Last but not least, the city center is well worth a stroll, with its lively stores and friendly cafés. During the summer months, numerous street festivals are organized.

7. Caen Memorial

visiter Calvados - Mémorial de caen

Photo Credit: Shutterstock – Jillian Cain Photography

Located on a huge esplanade, the Memorial is the museum to visit in Calvados. With its innovative scenography, it manages to enthrall everyone, even the most reluctant visitors. It’s true that the Memorial has set itself a very necessary objective: to make people think about peace through the history of the 20th century.

It features several permanent exhibitions, one on the Second World War, another on the Battle of Normandy, and a final one on the Cold War. Outside, the Gardens of Remembrance pay tribute to the soldiers who died for freedom.

8. The Pays d’Auge

visiter Calvados - Maison du Pays d'Auge

Credit Photo : Wikipedia – Ian

If you want postcard-perfect Normandy like that sung by Stone and Charden, this is the place to visit in Calvados. To be honest, it’s going to be hard to find more charming villages. Colorful doors, half-timbered houses, thatched cottages, manor houses out of a cartoon, you’ll see it all.

And you can add to that some of the most appetizing local gastronomic specialties. Must-see villages include Beuvron-en-Auge, Beaumont-en-Auge and Pierrefite-en-Auge.

9. Omaha Beach

visiter Calvados - Omaha Beach

Photo credit: Shutterstock – MilaCroft

The Calvados coastline was the scene of one of the most significant events in world history. So it’s hard to overlook these sites steeped in history. This name actually encompasses the beaches of 3 villages: Vierville, Colleville and Saint-Laurent-sur-Mer.

It was here that it was decided to land the American troops who had come to liberate France. It was also here that the human toll of the D-Day landings was the heaviest. Above the beaches, the land was granted to the United States in perpetuity, to enable them to pay tribute to their fallen soldiers. Many Americans come to pay their respects in the gigantic cemetery, where more than 9,000 soldiers are buried.

10. Bayeux


Credit Photo : Shutterstock – Pecold

Once again, it’s William the Conqueror who makes this town so famous. And for good reason: this is the home of the famous Bayeux tapestry, which tells the story of the Duke of Normandy’s conquest of England. In all, there are over 70 meters of tapestry embroidered with hundreds of characters, animals and other illustrations.

The whole is in a remarkable state of preservation, which has earned it Unesco classification. In addition to this masterpiece in Calvados, the old town of Bayeux has remained virtually unchanged since the 18th century, much to the delight of visitors. Don’t miss the chance to take a stroll.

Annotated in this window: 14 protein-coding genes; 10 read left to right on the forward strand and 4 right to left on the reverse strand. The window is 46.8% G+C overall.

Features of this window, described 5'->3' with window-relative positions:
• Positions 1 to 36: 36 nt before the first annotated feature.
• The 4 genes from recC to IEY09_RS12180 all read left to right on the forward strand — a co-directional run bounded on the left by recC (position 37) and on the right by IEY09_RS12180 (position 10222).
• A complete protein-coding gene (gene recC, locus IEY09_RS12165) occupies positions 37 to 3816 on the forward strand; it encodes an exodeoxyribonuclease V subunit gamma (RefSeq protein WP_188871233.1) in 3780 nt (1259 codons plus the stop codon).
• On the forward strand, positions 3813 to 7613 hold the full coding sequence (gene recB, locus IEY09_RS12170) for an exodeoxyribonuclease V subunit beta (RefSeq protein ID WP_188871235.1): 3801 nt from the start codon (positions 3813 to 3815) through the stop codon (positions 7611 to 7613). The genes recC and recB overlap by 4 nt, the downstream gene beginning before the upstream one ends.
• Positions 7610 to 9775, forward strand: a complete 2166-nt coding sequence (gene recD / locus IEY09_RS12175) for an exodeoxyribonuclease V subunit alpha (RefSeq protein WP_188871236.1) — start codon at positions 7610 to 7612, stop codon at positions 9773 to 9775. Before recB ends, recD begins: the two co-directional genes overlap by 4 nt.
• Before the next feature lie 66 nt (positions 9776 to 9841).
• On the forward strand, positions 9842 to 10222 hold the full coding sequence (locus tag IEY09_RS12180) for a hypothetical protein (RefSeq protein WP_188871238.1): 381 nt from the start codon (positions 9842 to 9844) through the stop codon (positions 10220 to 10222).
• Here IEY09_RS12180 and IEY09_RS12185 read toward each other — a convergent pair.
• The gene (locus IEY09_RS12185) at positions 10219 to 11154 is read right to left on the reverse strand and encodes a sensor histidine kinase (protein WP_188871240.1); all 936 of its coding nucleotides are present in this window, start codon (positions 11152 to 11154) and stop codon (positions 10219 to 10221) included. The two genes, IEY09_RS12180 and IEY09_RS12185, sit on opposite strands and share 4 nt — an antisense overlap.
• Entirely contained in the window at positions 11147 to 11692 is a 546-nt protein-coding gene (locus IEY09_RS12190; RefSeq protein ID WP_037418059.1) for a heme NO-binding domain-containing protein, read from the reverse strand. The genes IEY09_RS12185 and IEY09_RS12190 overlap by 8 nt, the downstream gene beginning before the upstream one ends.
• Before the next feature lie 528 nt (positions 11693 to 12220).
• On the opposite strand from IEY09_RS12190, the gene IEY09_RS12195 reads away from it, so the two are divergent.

11. Honfleur

visiter Calvados - Honfleur

Photo credit: Flickr – Patrick Müller

It’s certainly one of the most charming ports in France that you can visit in Calvados. In fact, Honfleur has never been empty over the years. Its appeal dates back to the 19th century, when the town attracted painters, writers and high society in search of fresh air. The harbor has managed to retain its authenticity, with its fishing boats, massive old stone harbor master’s office and tall, colorful houses.

A little further back, the town center is just as cute, with its narrow streets gently climbing the hill. Take a look at the church, too, with its ceiling in the shape of an upturned ship’s hull, not forgetting the beach and artists’ studios. In short, there’s only one thing to do here: stroll.

12. Deauville

visiter Calvados - Cabines de bain de Deauville

Photo credit: Shuterstock – Ekaterina Pokrovsky

Deauville is the star of Calvados’ towns to visit. Chic, elegant, perhaps a little flashy for some, Deauville assumes its identity as an upmarket seaside resort. Villas, palaces and casinos line its beaches with their famous cabins.

Perhaps you’ll come across one of the famous names inscribed on the boards, allowing you to stroll along the beach without putting your feet in the sand. One of the best times for this is, without doubt, the American Film Festival, which transforms the city into a second Croisette.

13. Trouville

visiter Calvados - Trouville en Normandie

Photo credit: Shutterstock – RossHelen

It’s Deauville’s next-door neighbor – you just have to cross the bridge to get there. Yet the two towns couldn’t be more different, and those who don’t like Deauville love Trouville. Trouville was also successful in the 19th century, and was the first town to do so.